Causes of Pleural Effusion
Common causes of pleural effusion are cardiac failure, tuberculosis, pulmonary embolism (blocked pulmonary artery), metastatic disease (cancer that has spread to the pleurae), lymphoma (cancer in lymphoid tissue), and trauma. Less common causes are liver and kidney disease, viral and fungal infection, mesothelioma (benign or malignant tumor originating in the mesothelial cells; malignancy is associated with exposure to asbestos), and adverse drug reaction. Pleural effusion also can occur as a complication after heart surgery.
Hemothorax (pleural effusion with blood in the accumulating fluid) is caused by trauma. Chylothorax, pleural effusion with chyle (lymph and fat) in the accumulating fluid, is caused by neoplastic disease (cancer) and by trauma that impairs the lymphatic draining system.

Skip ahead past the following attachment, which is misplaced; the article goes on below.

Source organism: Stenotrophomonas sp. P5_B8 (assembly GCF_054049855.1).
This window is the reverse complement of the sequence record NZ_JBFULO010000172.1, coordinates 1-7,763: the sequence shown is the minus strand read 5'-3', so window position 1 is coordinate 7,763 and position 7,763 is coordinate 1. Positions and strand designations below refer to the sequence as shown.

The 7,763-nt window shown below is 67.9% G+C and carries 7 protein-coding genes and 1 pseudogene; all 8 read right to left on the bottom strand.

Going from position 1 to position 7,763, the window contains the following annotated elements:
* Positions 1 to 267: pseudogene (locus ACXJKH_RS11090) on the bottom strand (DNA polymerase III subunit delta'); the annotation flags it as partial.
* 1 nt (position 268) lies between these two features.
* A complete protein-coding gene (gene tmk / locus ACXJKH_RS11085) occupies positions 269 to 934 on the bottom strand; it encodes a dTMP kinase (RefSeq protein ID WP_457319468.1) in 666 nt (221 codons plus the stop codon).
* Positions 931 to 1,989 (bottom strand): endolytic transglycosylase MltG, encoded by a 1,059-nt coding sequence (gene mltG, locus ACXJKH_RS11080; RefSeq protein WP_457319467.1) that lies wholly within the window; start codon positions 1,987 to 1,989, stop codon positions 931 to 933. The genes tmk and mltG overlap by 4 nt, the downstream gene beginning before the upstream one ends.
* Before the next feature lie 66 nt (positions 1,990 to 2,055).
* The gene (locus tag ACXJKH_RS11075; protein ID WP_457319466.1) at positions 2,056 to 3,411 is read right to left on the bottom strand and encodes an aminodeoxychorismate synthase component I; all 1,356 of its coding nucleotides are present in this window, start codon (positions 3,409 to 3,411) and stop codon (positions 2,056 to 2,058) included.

Some medications may produce drug-induced lupus. This is a chronic inflammatory syndrome that can manifest as pleurisy, pleural effusion, and other conditions. The syndrome usually goes away after the drug that causes the problem is withdrawn. These drugs include procainimide (antiarrythmia agent), hydralazine (antihypertensive agent), isoniazid (antibiotic), penicillamine (rheumatoid arthritis treatment), and the sulfonamides (antibiotic agents).